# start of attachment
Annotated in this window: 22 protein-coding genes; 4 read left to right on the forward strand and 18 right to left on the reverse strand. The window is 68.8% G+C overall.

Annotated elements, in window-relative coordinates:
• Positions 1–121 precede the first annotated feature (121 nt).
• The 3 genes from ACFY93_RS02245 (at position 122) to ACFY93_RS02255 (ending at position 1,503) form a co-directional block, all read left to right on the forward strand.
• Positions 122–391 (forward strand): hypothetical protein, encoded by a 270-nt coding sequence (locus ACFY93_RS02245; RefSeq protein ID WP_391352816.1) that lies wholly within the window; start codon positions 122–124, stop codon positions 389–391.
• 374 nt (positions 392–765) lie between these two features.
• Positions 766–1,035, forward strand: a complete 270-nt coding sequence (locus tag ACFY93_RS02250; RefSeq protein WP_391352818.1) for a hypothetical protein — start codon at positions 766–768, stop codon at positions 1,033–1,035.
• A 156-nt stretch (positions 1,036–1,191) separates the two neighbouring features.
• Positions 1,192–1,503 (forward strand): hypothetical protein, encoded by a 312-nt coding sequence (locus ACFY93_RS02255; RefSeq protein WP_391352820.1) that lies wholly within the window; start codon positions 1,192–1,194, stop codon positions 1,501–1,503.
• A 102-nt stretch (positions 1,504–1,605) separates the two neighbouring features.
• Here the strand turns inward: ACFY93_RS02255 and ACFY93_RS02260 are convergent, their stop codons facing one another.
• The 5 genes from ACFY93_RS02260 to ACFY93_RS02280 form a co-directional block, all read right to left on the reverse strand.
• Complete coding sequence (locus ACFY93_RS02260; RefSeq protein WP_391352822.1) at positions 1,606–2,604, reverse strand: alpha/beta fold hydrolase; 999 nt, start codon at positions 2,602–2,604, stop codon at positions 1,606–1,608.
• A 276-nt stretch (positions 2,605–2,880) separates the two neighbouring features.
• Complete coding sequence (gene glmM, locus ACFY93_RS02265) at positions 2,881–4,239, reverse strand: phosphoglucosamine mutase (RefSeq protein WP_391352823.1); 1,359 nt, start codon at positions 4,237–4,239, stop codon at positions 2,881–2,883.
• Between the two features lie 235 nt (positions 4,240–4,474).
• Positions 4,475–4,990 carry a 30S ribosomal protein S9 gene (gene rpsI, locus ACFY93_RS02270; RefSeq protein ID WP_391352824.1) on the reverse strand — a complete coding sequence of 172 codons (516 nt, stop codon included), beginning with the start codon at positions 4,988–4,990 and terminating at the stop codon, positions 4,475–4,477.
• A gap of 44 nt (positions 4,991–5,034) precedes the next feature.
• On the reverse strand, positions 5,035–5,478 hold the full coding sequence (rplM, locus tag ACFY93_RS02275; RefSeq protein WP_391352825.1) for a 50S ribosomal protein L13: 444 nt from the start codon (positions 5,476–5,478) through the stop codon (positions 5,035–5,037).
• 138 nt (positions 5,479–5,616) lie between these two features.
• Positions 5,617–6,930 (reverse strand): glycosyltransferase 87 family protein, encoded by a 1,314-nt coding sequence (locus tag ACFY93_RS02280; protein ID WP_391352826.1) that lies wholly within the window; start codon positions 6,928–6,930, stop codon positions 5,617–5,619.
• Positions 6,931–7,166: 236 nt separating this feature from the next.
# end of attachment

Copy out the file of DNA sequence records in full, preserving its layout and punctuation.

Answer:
Annotated in this window: 22 protein-coding genes; 4 read left to right on the forward strand and 18 right to left on the reverse strand. The window is 68.8% G+C overall.

Annotated elements, in window-relative coordinates:
• Positions 1–121 precede the first annotated feature (121 nt).
• The 3 genes from ACFY93_RS02245 (at position 122) to ACFY93_RS02255 (ending at position 1,503) form a co-directional block, all read left to right on the forward strand.
• Positions 122–391 (forward strand): hypothetical protein, encoded by a 270-nt coding sequence (locus ACFY93_RS02245; RefSeq protein ID WP_391352816.1) that lies wholly within the window; start codon positions 122–124, stop codon positions 389–391.
• 374 nt (positions 392–765) lie between these two features.
• Positions 766–1,035, forward strand: a complete 270-nt coding sequence (locus tag ACFY93_RS02250; RefSeq protein WP_391352818.1) for a hypothetical protein — start codon at positions 766–768, stop codon at positions 1,033–1,035.
• A 156-nt stretch (positions 1,036–1,191) separates the two neighbouring features.
• Positions 1,192–1,503 (forward strand): hypothetical protein, encoded by a 312-nt coding sequence (locus ACFY93_RS02255; RefSeq protein WP_391352820.1) that lies wholly within the window; start codon positions 1,192–1,194, stop codon positions 1,501–1,503.
• A 102-nt stretch (positions 1,504–1,605) separates the two neighbouring features.
• Here the strand turns inward: ACFY93_RS02255 and ACFY93_RS02260 are convergent, their stop codons facing one another.
• The 5 genes from ACFY93_RS02260 to ACFY93_RS02280 form a co-directional block, all read right to left on the reverse strand.
• Complete coding sequence (locus ACFY93_RS02260; RefSeq protein WP_391352822.1) at positions 1,606–2,604, reverse strand: alpha/beta fold hydrolase; 999 nt, start codon at positions 2,602–2,604, stop codon at positions 1,606–1,608.
• A 276-nt stretch (positions 2,605–2,880) separates the two neighbouring features.
• Complete coding sequence (gene glmM, locus ACFY93_RS02265) at positions 2,881–4,239, reverse strand: phosphoglucosamine mutase (RefSeq protein WP_391352823.1); 1,359 nt, start codon at positions 4,237–4,239, stop codon at positions 2,881–2,883.
• Between the two features lie 235 nt (positions 4,240–4,474).
• Positions 4,475–4,990 carry a 30S ribosomal protein S9 gene (gene rpsI, locus ACFY93_RS02270; RefSeq protein ID WP_391352824.1) on the reverse strand — a complete coding sequence of 172 codons (516 nt, stop codon included), beginning with the start codon at positions 4,988–4,990 and terminating at the stop codon, positions 4,475–4,477.
• A gap of 44 nt (positions 4,991–5,034) precedes the next feature.
• On the reverse strand, positions 5,035–5,478 hold the full coding sequence (rplM, locus tag ACFY93_RS02275; RefSeq protein WP_391352825.1) for a 50S ribosomal protein L13: 444 nt from the start codon (positions 5,476–5,478) through the stop codon (positions 5,035–5,037).
• 138 nt (positions 5,479–5,616) lie between these two features.
• Positions 5,617–6,930 (reverse strand): glycosyltransferase 87 family protein, encoded by a 1,314-nt coding sequence (locus tag ACFY93_RS02280; protein ID WP_391352826.1) that lies wholly within the window; start codon positions 6,928–6,930, stop codon positions 5,617–5,619.
• Positions 6,931–7,166: 236 nt separating this feature from the next.